The Court finds the Defendant's arguments to be persuasive and in accord with common sense-the best policy. The advance payment of $ 50,000 to Hamerly prior to the delivery of the truck, substantially increased the chances of a loss due to a default or insolvency of Hamerly which was insured against by IFIC. Phillips v. American Liability & Surety Co., 309 Pa. 1, 162 A. 435 (1932). When IFIC initially reviewed its risks as a surety for the contract, payment to Hamerly was to be made in full only upon delivery of the firetruck in final form and in accordance with the specifications. Hamerly was provided with an incentive to complete the construction and deliver the firetruck, if it wanted to be compensated for its efforts. Because Elfinwild changed the method of compensation by advancing $ 50,000 to Hamerly, prior to the completion and delivery of the truck and contrary to the terms of the purchase agreement, the incentive for Hamerly to finish the work was diminished, thereby substantially increasing the likelihood of the work being abandoned prior to completion when Hamerly became insolvent.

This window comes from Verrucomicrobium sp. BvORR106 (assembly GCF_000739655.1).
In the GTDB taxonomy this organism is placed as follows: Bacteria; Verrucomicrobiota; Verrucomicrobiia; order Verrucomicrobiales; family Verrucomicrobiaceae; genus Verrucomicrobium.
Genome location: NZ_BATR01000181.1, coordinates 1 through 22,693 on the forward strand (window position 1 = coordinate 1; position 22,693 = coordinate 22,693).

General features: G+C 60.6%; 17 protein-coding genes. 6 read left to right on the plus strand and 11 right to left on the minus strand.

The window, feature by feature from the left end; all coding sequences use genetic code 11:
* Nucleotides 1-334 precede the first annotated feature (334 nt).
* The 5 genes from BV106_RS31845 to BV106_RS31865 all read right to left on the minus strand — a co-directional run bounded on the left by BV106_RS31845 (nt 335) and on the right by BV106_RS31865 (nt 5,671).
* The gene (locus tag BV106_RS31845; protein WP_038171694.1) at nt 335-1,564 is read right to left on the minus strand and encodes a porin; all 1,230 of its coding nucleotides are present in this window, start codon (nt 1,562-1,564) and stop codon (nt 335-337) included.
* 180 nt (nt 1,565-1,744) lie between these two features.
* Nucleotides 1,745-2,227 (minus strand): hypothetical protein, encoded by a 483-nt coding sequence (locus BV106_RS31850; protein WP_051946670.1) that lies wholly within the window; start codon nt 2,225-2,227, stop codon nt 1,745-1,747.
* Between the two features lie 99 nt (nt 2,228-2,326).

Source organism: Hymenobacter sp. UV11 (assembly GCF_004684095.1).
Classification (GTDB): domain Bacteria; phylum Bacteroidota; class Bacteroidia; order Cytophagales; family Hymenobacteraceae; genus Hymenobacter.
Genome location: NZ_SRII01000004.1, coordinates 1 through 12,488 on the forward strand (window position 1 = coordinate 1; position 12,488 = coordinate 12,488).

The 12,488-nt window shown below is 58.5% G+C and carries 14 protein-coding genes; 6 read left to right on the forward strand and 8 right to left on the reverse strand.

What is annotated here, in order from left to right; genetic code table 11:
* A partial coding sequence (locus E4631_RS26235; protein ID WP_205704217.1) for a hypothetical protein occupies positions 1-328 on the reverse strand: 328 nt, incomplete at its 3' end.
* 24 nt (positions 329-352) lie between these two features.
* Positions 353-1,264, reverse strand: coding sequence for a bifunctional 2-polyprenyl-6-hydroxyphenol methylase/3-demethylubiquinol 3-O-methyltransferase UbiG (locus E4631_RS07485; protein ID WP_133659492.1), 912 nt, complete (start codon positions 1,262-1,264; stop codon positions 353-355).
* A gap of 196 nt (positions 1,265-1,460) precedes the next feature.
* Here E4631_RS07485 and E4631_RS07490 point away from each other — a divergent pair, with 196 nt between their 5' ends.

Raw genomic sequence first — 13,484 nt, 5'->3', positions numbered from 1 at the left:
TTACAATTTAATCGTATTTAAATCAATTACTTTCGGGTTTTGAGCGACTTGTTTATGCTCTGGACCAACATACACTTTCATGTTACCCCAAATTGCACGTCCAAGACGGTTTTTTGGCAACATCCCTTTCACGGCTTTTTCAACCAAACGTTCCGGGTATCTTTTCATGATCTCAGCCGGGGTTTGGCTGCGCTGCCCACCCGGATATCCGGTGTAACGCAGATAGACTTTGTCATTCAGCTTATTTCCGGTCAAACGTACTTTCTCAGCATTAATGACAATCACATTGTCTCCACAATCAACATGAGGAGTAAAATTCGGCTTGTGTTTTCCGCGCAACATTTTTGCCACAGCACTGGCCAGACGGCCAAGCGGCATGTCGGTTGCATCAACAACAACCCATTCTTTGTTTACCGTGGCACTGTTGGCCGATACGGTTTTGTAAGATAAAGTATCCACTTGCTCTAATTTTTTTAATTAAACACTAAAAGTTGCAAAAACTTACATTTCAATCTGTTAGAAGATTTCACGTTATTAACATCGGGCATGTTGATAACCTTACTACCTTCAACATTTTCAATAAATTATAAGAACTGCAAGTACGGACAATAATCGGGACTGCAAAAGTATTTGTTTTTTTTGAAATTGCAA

Since the advance payment removed the incentive for Hamerly to complete the work in order to receive payment and therefore increased the risk of non-performance, the surety is released to the extent of said $ 50,000. IFIC should not be subjected to a risk which is materially and adversely different from the risk it undertook to guarantee in the first instance. Defendant, IFIC is therefore discharged from liability only in the amount of $ 50,000, which is the amount by which it was prejudiced due to the improper advance payment to Hamerly.